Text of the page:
J&J Terminates Imetelstat Collaboration and Licensing Deal with Geron

Johnson & Johnson Interior

Geron Corporation, located in Menlo Park, Calif., announced that Janssen Pharmaceutical Inc., a Johnson & Johnson company, has terminated their 2014 Collaboration and License Agreement. The two companies had teamed up to develop and commercialize imetelstat, a first-in-class telomerase inhibitor, for myelofibrosis and myelodysplastic syndromes.

The effective date of termination, under the collaboration deal, is September 28, 2018. At that time, the rights licensed to the imetelstat program, which includes any intellectual property rights created via the collaboration, return to Geron. Janssen will have no further obligations to fund any of the ongoing clinical trials.

The transition will take place over approximately 12 months with operational assistance from Janssen. Janssen will supply imetelstat to Geron for up to two years. Two clinical trials of imtelstat, IMbark for myelofibrosis and IMerge for myelodysplastic syndromes, will continue.

“We are grateful for the collaboration with Janssen, who successfully managed two Phase II trials of imetelstat,” said John A. Scarlett, Geron’s president and chief executive officer, in a statement. “We believe the clinical results from IMbark provide valuable insights into the potential future development of imetelstat for an underserved relapsed and refractory myelofibrosis patient population. We also believe the combined data of 38 patients from the initial and expansion cohorts for the target patient population from the Phase II portion of IMerge support further development of imetelstat, and we are therefore prioritizing the initiation of the Phase III portion of IMerge.”

IMerge is a two-part clinical trial testing the drug in transfusion-dependent patients with low or immediate-1 risk myelodysplastic syndromes who have relapsed after or are refractory to previous treatment with an erythropoiesis-stimulating agent (ESA). Part one was planned as a Phase II, open-label, single-arm trial to evaluate efficacy and safety. Part two is planned as a Phase III double-blind, randomized, placebo-controlled study in about 170 patients. The primary endpoint is the rate of red blood cell transfusion independent (RBC-TI rate) lasting at least eight weeks.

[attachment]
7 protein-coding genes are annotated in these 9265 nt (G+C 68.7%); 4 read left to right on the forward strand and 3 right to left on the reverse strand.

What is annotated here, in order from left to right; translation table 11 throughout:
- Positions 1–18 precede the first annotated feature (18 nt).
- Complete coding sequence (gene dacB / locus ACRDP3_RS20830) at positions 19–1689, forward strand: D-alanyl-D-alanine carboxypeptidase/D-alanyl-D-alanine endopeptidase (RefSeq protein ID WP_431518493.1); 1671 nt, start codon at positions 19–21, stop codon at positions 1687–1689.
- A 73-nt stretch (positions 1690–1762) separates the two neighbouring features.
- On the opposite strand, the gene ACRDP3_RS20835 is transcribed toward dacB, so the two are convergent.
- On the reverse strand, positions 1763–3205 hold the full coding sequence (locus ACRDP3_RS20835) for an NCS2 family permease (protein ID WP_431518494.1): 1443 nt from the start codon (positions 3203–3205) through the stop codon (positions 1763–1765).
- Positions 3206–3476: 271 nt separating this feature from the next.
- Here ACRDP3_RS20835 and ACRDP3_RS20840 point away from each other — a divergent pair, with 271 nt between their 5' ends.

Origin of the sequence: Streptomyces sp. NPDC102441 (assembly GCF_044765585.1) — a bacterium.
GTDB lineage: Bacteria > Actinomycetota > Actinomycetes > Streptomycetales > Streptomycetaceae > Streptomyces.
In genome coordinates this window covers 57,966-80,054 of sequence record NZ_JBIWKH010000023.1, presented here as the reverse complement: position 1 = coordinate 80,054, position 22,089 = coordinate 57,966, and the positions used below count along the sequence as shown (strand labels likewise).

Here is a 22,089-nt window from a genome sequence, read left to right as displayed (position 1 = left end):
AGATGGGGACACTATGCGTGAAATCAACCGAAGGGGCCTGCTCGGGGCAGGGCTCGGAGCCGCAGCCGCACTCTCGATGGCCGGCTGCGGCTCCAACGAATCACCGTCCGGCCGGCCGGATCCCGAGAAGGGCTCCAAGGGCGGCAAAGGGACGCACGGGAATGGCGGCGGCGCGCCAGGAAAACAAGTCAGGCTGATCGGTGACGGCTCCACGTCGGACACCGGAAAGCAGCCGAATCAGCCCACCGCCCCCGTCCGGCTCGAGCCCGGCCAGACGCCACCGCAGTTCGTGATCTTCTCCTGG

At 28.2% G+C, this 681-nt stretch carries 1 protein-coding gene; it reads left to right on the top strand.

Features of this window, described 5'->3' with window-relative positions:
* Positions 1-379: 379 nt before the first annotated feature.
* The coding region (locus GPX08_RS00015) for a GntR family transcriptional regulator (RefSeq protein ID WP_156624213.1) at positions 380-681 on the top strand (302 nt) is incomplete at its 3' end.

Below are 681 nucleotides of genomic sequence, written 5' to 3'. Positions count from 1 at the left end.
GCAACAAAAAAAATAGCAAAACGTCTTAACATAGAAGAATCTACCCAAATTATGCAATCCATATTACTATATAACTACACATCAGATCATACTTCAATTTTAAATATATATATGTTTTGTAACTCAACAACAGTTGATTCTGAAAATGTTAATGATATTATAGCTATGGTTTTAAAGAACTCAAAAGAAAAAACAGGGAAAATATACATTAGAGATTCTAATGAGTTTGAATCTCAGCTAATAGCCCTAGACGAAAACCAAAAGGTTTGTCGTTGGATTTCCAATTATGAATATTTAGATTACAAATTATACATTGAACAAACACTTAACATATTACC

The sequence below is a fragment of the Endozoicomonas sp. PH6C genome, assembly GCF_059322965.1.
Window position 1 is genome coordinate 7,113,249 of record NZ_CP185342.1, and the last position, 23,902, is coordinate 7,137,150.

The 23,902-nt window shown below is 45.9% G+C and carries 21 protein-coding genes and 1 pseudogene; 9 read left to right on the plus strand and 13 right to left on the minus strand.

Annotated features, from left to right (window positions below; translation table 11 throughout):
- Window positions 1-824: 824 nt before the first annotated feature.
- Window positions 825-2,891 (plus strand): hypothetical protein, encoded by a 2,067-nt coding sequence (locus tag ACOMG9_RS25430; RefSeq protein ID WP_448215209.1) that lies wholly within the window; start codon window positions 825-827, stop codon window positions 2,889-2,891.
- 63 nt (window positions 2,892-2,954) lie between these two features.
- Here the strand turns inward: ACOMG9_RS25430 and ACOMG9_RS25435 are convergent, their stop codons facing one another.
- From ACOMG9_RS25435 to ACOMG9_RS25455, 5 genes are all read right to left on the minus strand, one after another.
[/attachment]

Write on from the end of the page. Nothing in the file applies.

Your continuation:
In part 1 of Phase II, 32 patients were enrolled, with 13 patients who had not had previous treatment with a hypomethylating agent (HMA) or lenalidomide and didn’t have a del(5q) chromosomal abnormality, which is to say, did not have a portion of the q arm of their chromosome 5 deleted.

IMbark was a Phase II trial to study starting dose levels of the drug in about 200 patients with intermediate-2 or high-risk myelofibrosis (MF) who had relapsed after or are refractory to previous treatment with a JAK inhibitor. The co-primary efficacy endpoints are spleen response rate, which is the percentage of patients who have a 35 percent or greater decrease in spleen volume assessed by imaging, and symptom response rate, which is the percentage of patients with a 50 percent or greater decrease in Total Symptom Score at 24 weeks.

Geron indicates it plans to analyze and discuss the data accumulated in the IMbark trial to date with myelofibrosis experts and regulators to determine the scope and design of future trials.

As the result of Janssen’s departure and Geron’s decision to continue developing imetelstat by itself, it has revised its financials for the year, projecting 2018 operating expenses higher at $37 million compared to a previous projection of $30 million. It plans to hire more personnel and external service providers in support of the imetelstat program. At the end of August, Geron reported $183 million in cash and marketable securities, which should support its plans to launch the Phase III part of IMerge next year.

Back at the end of August, when Geron and investors believed Janssen was going to continue the co-development deal, Geron stock climbed 42 percent. Shares dropped by more than 65 percent in pre-market trading this morning as the result of the news.

George Budwell, with The Motley Fool, writes, “Unfortunately, Geron reportedly decided to not raise additional capital while it had the chance to do so when its share price was north of $6. The direct consequence of this action is that Geron is eventually going to have to raise more funds at depressed share price levels to sally forth with imetelstat’s development. That being said, there may be one or more other names out there willing to pick up the baton. Imetelstat, after all, is now ready for Phase III. Stay tuned.”

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